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building_blocks-successImportant things in life are not easily reduced to 10 steps. Nevertheless, this article pro­vides a list of 10 key elements to achieving long-term success in risk management from someone who has spent more than 25 years striving to carve out the most satisfying career possible, while trying to never lose sight of the bigger picture. To be clear, I’ve made plenty of mistakes, but tried to learn from each of them. While a basic tenet of good life learning, I don’t enumerate this principle in the list of 10 as it is one of hundreds of general principles we hopefully learn and adopt along our career journeys.

The 10 topics covered are those I believe deserve the most emphasis and which will have the most impact on your career as it moves along the spectrum of accomplishments and contributions. In essence, you can‘t lose when keeping these elements in mind as you develop the tactical and strategic approach to managing your career. Yes, I strongly urge you to have both a strategic (long-term) and tactical (short-term) plan for what you want out of a career in risk management. As a lifelong initiative, it deserves that kind of attention, care and feeding. It is no less important than the performance you deliver to each employer each year of your service.

I want to share with you a few critical things recently posted by Jack Welch, former CEO of General Electric (now head of the Jack Welch Management Institute). These are his list of career pitfalls for all seeking success in business. It offers a great supplement to this series on risk leader success. Here they are:

  • Misfiring on performance or values — overcommitting and under-delivering
  • Resistance to change — failing to embrace new ideas
  • Being a problem identifier vs. a problem solver
  • Winning over your boss but not your business peer group
  • Always worrying about your next career move versus focusing on the present
  • Running for office – it’s totally transparent to everyone but you!
  • Self-importance — exhibiting a humorless, rigid attitude
  • Lacking the courage and conviction to push back on the system
  • Forgetting to develop your own succession plan for when you get promoted
  • Complacency — you’ve stopped growing

So combined with Welch’s pitfalls to avoid, here are the building blocks to risk leader success. I hope you find them helpful as you navigate your career path in our exciting industry. To read the full article, click here.

  1. Many good places to start: Breaking into a career in risk management isn’t exclusive to those inside the industry. Risk leaders come from all stripes, with a large variety of different starting points.
  2. Educational strategy: In thinking about your continued education, consider what group of skills and knowledge make risk managers successful. In my experience, those skills include various levels of acumen in finance, law, audit, compliance and operations.
  3. Industry background: The new risk management realm requires greater breadth of knowledge to be successful. Broad understanding is gained by spending time in the trenches, building relationships with those in many areas of the enterprise and learning from mentors who can pave the way.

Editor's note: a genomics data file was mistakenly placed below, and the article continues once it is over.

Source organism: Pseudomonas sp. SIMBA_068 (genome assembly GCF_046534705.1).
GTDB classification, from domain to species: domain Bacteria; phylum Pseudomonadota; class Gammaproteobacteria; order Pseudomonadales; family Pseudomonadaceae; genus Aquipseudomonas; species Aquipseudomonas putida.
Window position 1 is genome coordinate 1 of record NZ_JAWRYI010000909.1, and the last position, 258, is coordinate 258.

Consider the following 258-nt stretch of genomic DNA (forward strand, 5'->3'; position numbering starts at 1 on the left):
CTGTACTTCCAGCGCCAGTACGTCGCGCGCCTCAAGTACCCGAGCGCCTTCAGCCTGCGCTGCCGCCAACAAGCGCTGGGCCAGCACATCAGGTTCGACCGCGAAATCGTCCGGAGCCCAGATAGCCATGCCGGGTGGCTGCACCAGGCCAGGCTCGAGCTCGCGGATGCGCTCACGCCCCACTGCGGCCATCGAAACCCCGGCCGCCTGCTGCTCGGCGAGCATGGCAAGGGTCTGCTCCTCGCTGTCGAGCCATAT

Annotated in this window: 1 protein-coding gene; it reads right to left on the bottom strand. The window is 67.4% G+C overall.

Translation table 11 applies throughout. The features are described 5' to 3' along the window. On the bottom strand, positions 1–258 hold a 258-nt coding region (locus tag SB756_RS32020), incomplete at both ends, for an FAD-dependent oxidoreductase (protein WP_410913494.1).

4. Getting involved outside the organization: While showing leadership internally is job one, demonstrating leadership in the broader discipline is also important to long-term success. Getting involved beyond their own organizations allows risk managers to have leadership experiences that deepen knowledge and hone political skills to higher levels.
  5. Racking up creditable points with senior managers: The points risk managers offer up are not always creditable “points” in the eyes of senior managers. To be so, they should be tied to the things that matter most to the organization and that can be traced, at least indirectly, to mission accomplishment.
  6. Establishing yourself as essential to others’ success: Risk management stakeholders can’t succeed without the right risk strategy and, most particularly, the right risk leader who understands their priorities and knows how to build relationships of mutual benefit.
  7. Developing the bench: While all managers are expected to develop their employees, this aspect of management is harder in risk management than in many other disciplines or functions, if only due to the often smaller-sized teams that are the reality for the majority of risk leaders.
  8. Supplement value preservation with value creation: While it is certainly true that protecting and preserving is job one for risk leaders, the bigger opportunity for this profession is helping others understand what it means to exploit risk for gain.
  9. Advance the profession by finding or creating personal vision: By crafting risk strategy, framework and models around the continuously evolving needs of a firm, a risk leader’s vision for risk management will take shape. As it is successfully implemented, this vision will also drive the risk profession forward, through benchmarking, networking and professional external collaborations.
  10. Give back: Giving back to the next generation and to communities and nonprofit organizations (some of which can’t afford the cost of risk expertise, e.g., churches and civic organizations) is essential to developing a well-rounded leader and person.

Chris Mandel, SVP, Strategic Solutions

Full article first published on IRMI.com and is reproduced with permission. Copyright 2015, International Risk Management Institute, Inc.

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